By Theresa Snow, Executive Director of Salvation Farms
On Tuesday, September 27, Salvation Farms celebrated the opening of its new surplus-crop food hub in Winooski, Vermont. Known as the Vermont Commodity Program, the initiative engages a workforce development crew to clean, quality assess, and pack crops that would otherwise not leave Vermont’s farms.
The kickoff event drew more than 70 guests to the Vermont Commodity Facility. Attendees toured the facility, where the Vermont Commodity crew was busy sorting approximately 1,000 pounds of apples into 5-pound bags destined for charitable food programs around the state. During the program’s first 16-week cycle, Salvation Farms estimates the Vermont Commodity Program will process at least 100,000 pounds of unsold but edible crops, resulting in more than 300,000 servings.
The program’s launch comes after several pilot projects to test its feasibility, including three years at the Southeast State Correction Facility. Salvation Farms’ new facility will fill an important role in increasing the state’s food independence by broadening access to the more than 14.3 million pounds lost on Vermont farms each year, a figure the Morrisville-based nonprofit released in a study this year.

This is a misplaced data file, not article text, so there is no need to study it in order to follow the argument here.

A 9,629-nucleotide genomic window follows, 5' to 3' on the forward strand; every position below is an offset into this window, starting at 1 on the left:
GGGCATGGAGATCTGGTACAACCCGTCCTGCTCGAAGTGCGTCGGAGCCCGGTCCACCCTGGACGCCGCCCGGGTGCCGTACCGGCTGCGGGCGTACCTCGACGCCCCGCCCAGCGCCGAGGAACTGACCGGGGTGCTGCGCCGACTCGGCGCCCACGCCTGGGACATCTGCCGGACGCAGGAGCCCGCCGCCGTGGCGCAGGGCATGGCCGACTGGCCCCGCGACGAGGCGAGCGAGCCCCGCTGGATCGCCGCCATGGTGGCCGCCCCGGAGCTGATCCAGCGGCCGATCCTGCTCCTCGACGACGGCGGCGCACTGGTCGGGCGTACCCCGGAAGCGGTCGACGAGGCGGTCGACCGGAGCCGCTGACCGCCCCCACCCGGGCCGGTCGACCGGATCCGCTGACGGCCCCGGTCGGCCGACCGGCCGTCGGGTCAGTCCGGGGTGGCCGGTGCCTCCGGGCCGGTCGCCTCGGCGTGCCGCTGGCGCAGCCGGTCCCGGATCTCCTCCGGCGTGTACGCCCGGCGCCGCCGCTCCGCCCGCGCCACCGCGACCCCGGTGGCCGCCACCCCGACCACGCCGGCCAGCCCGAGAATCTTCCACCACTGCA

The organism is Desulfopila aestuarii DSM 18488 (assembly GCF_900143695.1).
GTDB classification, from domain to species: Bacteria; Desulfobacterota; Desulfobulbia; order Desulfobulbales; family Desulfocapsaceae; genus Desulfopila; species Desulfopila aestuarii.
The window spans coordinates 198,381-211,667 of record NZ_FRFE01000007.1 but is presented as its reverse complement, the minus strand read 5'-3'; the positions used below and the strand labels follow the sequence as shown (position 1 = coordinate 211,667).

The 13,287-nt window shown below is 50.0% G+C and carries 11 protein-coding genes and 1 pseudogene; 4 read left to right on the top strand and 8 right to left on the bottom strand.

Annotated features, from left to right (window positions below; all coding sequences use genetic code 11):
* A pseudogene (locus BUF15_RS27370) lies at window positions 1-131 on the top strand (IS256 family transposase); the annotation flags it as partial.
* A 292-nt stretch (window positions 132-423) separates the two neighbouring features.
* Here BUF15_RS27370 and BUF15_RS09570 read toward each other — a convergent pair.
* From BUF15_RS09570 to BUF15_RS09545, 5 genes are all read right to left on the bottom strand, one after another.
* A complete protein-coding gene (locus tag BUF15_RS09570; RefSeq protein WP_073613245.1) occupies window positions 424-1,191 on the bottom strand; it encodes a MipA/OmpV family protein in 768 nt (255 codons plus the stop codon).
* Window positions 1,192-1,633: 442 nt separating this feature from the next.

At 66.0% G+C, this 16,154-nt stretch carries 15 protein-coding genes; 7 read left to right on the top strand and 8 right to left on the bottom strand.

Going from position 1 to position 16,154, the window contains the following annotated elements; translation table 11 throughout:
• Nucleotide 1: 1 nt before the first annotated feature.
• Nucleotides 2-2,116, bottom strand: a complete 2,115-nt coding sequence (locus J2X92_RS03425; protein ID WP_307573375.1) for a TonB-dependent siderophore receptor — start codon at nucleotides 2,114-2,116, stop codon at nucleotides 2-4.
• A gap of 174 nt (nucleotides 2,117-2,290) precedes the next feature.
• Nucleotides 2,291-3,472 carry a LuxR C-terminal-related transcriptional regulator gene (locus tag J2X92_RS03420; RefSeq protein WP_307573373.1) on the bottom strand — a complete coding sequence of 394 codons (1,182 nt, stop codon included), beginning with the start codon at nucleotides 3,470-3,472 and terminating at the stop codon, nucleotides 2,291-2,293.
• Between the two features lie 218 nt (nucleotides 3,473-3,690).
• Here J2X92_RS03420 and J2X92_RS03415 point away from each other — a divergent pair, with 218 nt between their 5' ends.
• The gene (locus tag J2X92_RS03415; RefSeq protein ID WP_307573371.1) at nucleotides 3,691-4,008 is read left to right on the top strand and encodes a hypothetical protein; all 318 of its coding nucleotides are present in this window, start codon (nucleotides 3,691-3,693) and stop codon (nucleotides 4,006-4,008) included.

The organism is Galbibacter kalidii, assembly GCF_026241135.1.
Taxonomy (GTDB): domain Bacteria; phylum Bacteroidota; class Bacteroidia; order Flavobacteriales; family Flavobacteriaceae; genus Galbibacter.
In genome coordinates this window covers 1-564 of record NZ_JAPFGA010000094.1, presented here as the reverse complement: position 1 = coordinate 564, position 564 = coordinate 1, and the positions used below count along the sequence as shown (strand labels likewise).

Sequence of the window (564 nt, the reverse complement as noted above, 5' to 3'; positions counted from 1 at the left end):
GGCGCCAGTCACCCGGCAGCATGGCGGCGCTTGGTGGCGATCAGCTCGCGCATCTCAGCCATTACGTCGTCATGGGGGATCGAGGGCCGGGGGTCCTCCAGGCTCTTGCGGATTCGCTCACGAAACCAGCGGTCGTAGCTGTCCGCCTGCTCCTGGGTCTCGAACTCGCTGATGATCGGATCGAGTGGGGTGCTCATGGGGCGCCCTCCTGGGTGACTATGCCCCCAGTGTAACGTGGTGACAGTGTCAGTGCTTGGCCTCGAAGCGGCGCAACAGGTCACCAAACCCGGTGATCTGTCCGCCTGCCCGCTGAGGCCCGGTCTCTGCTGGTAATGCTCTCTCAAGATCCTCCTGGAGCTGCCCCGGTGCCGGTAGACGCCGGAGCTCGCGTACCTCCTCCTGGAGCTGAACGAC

Speakers at the event welcomed the initiative and affirmed the need for this work. In a heartening welcome speech, City of Winooski Mayor Seth Leonard, who had previously toured the facility and met the trainees, stated the importance of this workforce development program in his city.
Abbey Willard, Food Systems Section Chief for the Vermont Agency of Agriculture Food and Markets, spoke to the need for greater access to fresh, wholesome food. She described the Vermont Commodity Program as filling a critical gap in getting more fresh food from farms to people, and also highlighted the program’s economic benefits. She stated that “We see the development of this program and its connection to new partnerships as an important component to promoting the viability of Vermont farms and job creation in the agricultural sector.”
Closing out the program with a farmer’s perspective, Senator David Zuckerman shared anecdotes from his recent squash harvest to highlight his own experience of farm surplus. His remarks reiterated the need for an operation like the Vermont Commodity Program to ensure that the resources farmers invest in growing food are not wasted when food goes unharvested and uneaten, but rather are maximized through effective food management strategies.
For more information about Salvation Farms and The Vermont Commodity Program, please visit: http://www.salvationfarms.org/programs.